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Thursday, 14 September 2017

6 things I've learnt from Baby Led Weaning


I'm not really 100% sure when a child officially comes to the end of their weaning journey. I feel like it's around the age of one, but we're still learning new things when it comes to the dinner table, even today at 14 months.

If you've followed Henry's journey on this blog, you'll know we went for the Baby Led Weaning route for introducing food, and it has worked well for us.

Of course every single child is different, and as parents, we can only do what we feel is best for each individual child. I also have no qualms with flavour led/traditional weaning methods and truly do believe that there is no "right" or "wrong" way to wean your child. I'm just sharing what we've learnt thorough our journey.

So what have we learnt from Baby Led Weaning?






1. It's so very messy. Yes we were forewarned of the mess, but still nothing really prepares you. We've had absolutely everything hit the floor, and I must admit some things are much worse than others. Porridge isn't so fun.

2. There is no harm in trying purees too! In fact fruit and veg purees are often the only times we can get fruit and veg into him. We often mix purees with yoghurt and give it as a dessert. And yes we definitely give him a spoon.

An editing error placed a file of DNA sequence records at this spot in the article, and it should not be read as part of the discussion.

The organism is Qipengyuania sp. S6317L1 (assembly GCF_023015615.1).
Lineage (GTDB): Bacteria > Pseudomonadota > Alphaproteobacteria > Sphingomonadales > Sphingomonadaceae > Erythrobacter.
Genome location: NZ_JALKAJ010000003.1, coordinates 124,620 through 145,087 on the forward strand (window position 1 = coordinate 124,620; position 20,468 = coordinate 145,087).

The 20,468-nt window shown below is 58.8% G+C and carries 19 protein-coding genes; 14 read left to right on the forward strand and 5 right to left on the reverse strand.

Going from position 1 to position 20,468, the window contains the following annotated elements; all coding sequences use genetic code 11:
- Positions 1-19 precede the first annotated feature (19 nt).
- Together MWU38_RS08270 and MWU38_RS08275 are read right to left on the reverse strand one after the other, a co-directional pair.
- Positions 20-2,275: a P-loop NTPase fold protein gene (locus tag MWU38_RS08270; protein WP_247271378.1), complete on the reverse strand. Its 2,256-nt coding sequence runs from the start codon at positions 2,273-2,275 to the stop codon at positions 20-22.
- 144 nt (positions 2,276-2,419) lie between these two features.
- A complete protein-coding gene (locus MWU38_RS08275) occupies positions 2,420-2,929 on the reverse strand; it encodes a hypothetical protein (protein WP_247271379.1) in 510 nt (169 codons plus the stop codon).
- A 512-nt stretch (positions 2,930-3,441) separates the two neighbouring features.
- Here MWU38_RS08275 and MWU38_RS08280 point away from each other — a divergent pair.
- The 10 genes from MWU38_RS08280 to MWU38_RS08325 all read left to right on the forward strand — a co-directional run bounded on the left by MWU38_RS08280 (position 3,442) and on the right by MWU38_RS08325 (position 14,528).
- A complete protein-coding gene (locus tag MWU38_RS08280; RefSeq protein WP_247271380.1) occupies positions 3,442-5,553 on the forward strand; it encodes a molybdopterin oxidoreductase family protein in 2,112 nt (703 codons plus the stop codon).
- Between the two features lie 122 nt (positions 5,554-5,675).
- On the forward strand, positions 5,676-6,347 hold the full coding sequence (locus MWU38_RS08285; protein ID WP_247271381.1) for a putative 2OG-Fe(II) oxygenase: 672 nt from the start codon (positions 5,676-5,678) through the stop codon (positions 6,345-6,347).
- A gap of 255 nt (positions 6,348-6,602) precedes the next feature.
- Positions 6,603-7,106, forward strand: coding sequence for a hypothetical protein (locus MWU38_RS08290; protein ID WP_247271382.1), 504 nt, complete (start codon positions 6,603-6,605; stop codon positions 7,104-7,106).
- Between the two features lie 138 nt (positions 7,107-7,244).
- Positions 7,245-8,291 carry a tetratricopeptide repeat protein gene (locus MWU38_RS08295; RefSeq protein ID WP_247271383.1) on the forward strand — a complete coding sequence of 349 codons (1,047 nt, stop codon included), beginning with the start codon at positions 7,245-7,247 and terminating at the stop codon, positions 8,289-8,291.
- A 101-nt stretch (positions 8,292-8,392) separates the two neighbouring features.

3. BLW doesn't slow the ability to use cutlery. This was a big thing we heard from pro-traditional weaners... BLW doesn't teach manners and would hinder Henry's ability to use a fork/spoon/knife. I can hand on my heart say that it hasn't held him back at all. He uses a fork and spoon (sometimes together) for pretty much every single meal. In fact he insists upon it, will barely eat if not given cutlery, and will occasionally attempt to eat a sandwich with a fork. But he's happy and eating so it's all good.

4. It isn't less work than traditional weaning. Part of traditional weaning that put me off going down that route (apart from Henry just not being interested in food at all until six months) was my perception of the extra work needed for making purees etc. And although this is true, it isn't always true that BLW is going to be easier. We do on occasion have to make an entirely different dinner for Henry as our dinner just wouldn't work for him, or we know he can't eat all of it.

5. Weaning is absolutely fun. It really is. I've laughed so much at the dinner table over the last eight months, and it's all because of some of the hilarious faces Henry has pulled when trying something new, or the satisfaction he has smeared across his face when he gets mash (he's definitely my kid!).

6. Dinner time is a great bonding time. We always sit and have dinner together. I think being BLWed helped us keep dinner time a family opportunity as we were almost always eating the same or very similar things so it just made sense to eat together.

What did you learn from weaning your little one/s???


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